The Lockdown With Bryan Bruce: GUEST BLOG: Day 10 Interview with Nobel Prize Wiinning Economist Muhammad Yunus


You don’t get wealthy making documentaries but I can tell you my job has made me rich in so many other ways.

Seven years ago, for example, I had the privilege of interviewing Muhammad Yunus who had won the Nobel Prize for starting a bank that provided unsecured micro- loans to people so they could start small businesses. It earned him the title of Banker To The Poor

You can find that interview by clicking on the link immediate below:

You will see my interview with him however focused on his concept of doing what he calls “Social Business”. This is the idea that profit in and of itself is not a bad thing – it’s what you DO with it that counts.

As we contemplate what kind of society we want New Zealand to be in the post-pandemic era, Yunus challenges us with the question – What is the purpose of doing business anyway?

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Is it simply to get rich ? Or do you want to do good in the world by running an efficient business that employs people so that they can look after themselves and their families?

How can we make profits in a good way?

I filmed the interview for my 2013 documentary : Mind The Gap and found it today when I was going through my archive . It’s 20 minutes long but it gave me plenty of food for thought at the time …and indeed many times in the 7 years I recorded it.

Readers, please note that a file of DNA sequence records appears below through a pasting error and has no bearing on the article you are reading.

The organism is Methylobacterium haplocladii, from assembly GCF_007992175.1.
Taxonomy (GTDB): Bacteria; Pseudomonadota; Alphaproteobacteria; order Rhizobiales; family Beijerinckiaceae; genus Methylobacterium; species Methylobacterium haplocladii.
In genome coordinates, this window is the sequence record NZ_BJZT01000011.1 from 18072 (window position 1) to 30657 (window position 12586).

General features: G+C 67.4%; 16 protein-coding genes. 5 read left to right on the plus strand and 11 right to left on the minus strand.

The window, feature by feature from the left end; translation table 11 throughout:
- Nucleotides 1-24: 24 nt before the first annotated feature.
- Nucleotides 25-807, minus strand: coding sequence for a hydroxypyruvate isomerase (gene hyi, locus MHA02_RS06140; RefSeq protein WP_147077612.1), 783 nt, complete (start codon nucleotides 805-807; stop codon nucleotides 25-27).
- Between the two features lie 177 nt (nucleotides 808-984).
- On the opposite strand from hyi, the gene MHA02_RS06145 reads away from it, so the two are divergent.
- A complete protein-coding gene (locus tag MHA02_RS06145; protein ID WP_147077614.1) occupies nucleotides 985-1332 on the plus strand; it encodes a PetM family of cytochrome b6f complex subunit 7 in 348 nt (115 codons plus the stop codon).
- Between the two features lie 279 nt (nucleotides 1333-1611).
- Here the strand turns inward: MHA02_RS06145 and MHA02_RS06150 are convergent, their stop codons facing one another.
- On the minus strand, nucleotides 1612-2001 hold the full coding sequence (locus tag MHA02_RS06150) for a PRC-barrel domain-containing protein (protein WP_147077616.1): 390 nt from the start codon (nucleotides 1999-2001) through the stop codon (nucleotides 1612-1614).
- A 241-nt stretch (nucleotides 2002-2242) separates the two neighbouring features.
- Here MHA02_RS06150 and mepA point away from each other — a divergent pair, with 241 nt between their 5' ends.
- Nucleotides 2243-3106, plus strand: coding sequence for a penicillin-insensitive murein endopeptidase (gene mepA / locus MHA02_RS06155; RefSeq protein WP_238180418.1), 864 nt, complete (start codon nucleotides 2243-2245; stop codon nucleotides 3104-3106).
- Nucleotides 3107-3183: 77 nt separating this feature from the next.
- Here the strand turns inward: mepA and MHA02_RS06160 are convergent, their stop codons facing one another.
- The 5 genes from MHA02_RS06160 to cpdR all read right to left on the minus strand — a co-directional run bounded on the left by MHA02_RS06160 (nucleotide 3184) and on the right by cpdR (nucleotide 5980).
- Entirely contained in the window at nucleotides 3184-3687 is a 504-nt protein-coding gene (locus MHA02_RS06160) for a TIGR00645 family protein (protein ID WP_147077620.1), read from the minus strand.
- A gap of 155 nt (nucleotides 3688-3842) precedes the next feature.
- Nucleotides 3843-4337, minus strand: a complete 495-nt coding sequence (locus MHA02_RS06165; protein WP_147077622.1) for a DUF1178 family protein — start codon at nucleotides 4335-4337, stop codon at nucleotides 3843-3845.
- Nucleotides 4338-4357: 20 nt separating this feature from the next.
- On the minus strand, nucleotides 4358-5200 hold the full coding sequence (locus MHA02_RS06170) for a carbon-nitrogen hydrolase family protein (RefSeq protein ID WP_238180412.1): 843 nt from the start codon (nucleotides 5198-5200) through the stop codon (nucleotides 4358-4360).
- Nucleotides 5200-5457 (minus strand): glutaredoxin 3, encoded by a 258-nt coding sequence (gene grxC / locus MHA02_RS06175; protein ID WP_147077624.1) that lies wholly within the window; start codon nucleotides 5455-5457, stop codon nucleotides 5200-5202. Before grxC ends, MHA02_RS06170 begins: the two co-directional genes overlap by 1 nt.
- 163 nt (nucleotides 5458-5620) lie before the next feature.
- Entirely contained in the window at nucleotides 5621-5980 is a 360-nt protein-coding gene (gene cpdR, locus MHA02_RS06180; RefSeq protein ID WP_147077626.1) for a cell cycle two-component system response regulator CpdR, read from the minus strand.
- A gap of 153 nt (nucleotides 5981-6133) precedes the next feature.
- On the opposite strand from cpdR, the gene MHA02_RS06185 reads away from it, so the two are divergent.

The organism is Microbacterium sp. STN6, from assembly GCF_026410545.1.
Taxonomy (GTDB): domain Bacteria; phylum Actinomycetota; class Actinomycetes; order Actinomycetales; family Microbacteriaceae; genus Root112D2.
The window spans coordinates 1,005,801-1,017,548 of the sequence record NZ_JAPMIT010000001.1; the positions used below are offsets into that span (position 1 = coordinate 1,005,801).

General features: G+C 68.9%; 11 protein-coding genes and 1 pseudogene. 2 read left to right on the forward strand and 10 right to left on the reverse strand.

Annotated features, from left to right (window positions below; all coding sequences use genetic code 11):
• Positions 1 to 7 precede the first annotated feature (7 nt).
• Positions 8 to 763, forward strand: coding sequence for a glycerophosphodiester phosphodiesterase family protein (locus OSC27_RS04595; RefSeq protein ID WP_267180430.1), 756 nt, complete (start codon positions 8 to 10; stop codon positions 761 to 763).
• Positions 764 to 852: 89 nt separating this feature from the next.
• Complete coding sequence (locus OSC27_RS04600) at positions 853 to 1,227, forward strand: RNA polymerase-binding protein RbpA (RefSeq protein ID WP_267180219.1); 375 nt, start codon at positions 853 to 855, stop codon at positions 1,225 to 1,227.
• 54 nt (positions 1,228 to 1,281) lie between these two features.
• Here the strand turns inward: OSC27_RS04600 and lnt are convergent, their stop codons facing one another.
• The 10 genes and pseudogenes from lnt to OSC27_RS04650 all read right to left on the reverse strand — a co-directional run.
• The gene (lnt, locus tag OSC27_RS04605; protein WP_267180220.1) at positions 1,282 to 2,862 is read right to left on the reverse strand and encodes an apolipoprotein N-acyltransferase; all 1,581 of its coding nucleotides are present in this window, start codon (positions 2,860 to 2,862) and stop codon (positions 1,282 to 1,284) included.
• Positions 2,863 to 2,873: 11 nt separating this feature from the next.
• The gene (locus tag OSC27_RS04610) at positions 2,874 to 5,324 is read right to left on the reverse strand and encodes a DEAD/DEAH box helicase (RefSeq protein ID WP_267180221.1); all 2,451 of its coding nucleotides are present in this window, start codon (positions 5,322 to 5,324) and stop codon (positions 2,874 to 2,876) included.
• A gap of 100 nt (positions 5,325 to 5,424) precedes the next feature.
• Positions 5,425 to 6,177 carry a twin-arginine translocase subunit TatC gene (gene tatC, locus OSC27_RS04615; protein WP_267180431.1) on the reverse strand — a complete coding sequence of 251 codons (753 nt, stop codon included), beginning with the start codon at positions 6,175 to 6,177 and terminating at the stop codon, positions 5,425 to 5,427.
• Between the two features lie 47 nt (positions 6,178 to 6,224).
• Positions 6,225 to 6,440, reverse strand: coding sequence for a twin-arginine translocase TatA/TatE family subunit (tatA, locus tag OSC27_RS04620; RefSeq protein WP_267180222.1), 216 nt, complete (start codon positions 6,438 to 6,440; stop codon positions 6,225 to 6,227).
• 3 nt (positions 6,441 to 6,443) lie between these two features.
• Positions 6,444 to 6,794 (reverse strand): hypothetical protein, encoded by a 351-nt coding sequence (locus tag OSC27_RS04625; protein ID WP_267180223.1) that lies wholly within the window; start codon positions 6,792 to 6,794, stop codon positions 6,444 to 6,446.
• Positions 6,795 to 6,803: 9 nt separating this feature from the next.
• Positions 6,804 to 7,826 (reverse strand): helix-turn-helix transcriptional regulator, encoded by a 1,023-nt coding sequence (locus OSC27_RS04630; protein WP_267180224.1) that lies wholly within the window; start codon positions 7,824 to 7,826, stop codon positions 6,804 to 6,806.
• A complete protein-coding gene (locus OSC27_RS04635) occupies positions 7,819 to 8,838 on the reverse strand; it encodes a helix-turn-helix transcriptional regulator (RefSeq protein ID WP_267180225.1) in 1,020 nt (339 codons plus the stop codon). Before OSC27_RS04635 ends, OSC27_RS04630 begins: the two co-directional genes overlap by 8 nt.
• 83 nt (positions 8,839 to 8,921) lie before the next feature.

Bryan Bruce is one of NZs most respected documentary makers and public intellectuals who has tirelessly exposed NZs neoliberal economic settings as the main cause for social issues.


  1. Geez Bryan, I remember watching that a few years back and thinking what a marvelous example that man was,…

    Your documentary’s continue to hit all the high notes and show for themselves what is possible with but a small amount of vision and creativity to problem solving, – and how that can snowball to involve whole community’s prosperity and health,… expand that formula to many community’s and the knock on effect is more efficient trade, and of the things that are needed… first on local scale , then on a global scale… and yet the concepts are simple, – and adaptable.

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